2. The Sanford Police selectively leaked irrelevant, negative information about Martin. The authorities told the Orlando Sentinel this morning that Trayvon was suspended from school for ten days “after being found with an empty marijuana baggie.” There is no evidence that Martin was under the influence of drugs at the time of his death, nor would prior possession of marijuana be a reason for killing him. It’s unclear what the relevance of the leak was, other than to smear Martin. [Orlando Sentinel]
3. On Fox News, Geraldo said that Martin was dressed “like a wannabe gangster.” Bill O’Reilly agreed with him. The sole evidence is that Martin was wearing a hoodie. Geraldo added that “everyone that ever stuck up a convenience store” was wearing a hoodie. [ThinkProgress; The Blaze]
4. Without any evidence, prominent right-wing bloggers suggested that Martin was a drug dealer. Right-wing blogger Dan Riehl advances the theory, also advanced in a widely linked peice on a site called Wagist. There does not appear to be any evidence to support this claim whatsoever. [Riehl World View]
5. Without any evidence, a right-wing columnist alleged that Martin assaulted a bus driver. Unlike Zimmerman, Trayvon has no documented history of violence. This allegation continues to be advanced by a blogger on the Examiner even after the real reason was leaked to the police and confirmed by the family. [Miami Herald; Examiner]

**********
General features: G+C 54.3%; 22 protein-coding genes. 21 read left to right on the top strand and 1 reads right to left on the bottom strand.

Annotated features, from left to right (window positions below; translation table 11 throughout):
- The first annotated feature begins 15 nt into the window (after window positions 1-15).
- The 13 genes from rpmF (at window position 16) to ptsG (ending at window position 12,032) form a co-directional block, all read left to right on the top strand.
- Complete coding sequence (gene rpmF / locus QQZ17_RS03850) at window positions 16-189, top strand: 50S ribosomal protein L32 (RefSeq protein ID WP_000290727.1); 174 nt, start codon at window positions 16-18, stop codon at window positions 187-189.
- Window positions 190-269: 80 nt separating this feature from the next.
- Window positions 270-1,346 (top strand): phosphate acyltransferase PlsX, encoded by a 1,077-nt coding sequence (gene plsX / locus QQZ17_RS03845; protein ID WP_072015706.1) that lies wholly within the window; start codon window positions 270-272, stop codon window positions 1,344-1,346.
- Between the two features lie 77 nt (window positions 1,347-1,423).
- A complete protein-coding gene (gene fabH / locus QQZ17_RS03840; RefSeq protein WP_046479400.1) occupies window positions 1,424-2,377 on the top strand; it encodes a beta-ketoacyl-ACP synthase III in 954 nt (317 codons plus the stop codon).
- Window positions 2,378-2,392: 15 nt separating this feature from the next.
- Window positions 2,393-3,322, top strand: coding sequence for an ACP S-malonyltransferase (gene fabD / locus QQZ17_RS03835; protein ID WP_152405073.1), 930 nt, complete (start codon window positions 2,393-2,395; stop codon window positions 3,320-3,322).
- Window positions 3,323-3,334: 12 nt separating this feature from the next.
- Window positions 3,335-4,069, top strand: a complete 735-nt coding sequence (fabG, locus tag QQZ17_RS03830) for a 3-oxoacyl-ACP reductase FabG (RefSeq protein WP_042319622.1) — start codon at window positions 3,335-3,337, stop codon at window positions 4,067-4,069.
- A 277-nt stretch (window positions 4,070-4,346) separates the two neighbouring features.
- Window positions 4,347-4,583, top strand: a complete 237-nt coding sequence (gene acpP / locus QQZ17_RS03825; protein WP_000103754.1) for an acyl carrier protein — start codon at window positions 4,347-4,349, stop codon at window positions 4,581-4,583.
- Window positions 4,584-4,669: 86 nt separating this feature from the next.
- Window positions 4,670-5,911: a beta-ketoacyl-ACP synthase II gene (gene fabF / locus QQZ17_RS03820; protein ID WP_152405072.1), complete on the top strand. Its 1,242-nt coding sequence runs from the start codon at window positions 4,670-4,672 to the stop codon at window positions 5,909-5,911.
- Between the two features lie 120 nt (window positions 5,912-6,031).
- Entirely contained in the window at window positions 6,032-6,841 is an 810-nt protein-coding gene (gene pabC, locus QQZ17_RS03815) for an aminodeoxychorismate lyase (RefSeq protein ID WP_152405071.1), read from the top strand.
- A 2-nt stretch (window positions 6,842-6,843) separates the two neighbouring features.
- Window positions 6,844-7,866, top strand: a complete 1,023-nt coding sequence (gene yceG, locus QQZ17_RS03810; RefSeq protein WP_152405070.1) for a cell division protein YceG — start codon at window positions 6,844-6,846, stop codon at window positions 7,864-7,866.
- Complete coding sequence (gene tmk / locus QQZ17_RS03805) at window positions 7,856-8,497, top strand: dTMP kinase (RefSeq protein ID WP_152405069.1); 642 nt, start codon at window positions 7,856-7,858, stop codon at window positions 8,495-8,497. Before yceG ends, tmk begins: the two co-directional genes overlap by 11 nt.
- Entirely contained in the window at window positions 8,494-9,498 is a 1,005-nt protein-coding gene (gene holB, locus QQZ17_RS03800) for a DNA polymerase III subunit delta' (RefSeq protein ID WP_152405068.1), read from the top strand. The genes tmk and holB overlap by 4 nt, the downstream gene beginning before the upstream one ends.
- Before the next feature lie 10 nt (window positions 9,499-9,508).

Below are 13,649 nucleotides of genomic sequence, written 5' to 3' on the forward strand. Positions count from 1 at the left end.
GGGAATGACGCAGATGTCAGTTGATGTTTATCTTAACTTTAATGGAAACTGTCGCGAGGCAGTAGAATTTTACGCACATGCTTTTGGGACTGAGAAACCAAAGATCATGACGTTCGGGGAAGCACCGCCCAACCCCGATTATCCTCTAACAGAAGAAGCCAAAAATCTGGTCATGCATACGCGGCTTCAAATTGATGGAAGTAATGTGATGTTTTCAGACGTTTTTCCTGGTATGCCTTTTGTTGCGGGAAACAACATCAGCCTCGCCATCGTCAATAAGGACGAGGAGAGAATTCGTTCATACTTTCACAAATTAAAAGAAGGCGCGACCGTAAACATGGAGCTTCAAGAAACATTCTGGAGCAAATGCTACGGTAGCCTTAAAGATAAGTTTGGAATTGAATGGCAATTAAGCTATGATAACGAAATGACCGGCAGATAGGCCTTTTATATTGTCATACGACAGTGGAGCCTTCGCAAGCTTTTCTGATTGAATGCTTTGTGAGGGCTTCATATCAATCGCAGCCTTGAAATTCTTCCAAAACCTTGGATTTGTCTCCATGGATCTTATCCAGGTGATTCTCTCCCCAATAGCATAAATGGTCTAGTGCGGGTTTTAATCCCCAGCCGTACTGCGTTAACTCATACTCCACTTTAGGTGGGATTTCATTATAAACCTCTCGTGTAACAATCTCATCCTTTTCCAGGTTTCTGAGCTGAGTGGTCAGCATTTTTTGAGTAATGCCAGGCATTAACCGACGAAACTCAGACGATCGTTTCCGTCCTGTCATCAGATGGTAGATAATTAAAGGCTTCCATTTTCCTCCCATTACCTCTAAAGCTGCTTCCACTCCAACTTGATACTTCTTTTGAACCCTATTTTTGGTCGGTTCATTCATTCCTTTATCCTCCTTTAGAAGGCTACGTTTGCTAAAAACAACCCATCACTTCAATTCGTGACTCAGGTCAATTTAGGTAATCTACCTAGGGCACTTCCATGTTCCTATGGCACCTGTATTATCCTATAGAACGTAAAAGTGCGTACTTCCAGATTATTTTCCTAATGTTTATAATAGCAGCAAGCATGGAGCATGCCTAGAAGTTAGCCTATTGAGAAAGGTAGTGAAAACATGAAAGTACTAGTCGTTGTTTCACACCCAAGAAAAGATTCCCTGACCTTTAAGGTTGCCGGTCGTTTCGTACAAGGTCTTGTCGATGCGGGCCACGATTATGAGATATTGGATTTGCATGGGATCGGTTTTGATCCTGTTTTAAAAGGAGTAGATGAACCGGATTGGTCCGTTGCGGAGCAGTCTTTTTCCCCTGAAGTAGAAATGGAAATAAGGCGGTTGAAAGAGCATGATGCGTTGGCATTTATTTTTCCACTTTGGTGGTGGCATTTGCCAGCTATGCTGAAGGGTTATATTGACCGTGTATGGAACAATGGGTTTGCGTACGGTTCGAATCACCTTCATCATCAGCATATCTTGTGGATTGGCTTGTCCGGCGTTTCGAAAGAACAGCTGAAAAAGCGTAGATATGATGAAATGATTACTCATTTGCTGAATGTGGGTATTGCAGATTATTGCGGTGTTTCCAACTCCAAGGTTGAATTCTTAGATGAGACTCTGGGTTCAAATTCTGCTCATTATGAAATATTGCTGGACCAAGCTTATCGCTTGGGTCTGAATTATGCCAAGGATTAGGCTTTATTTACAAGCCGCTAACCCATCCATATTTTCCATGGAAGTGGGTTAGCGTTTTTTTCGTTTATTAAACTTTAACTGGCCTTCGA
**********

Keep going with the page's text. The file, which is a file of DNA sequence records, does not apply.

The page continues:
6. Zimmerman’s friend says Martin was to blame because he was disrespectful to Zimmerman. Zimmerman’s friend Joe Oliver said that Martin would not have been shot to death if Trayvon had just said “I’m staying with my parents.” Of course, Zimmerman was not a police officer, and Trayvon had no duty to tell him who he was or where he was going. [NBC News]
The final part of the effort to smear Trayvon Martin is to link him and his supporters to irresponsible fringe groups like the New Black Panthers and marignal provocateurs like Louis Farrakhan. Threats by these groups are serious and should be investigated, but they have nothing to do with Martin or his supporters. The leader of the effort to associate Martin with these groups is Matt Drudge. You can see how he is framing the story today here.
I have watched Drudge spin this since the very beginning…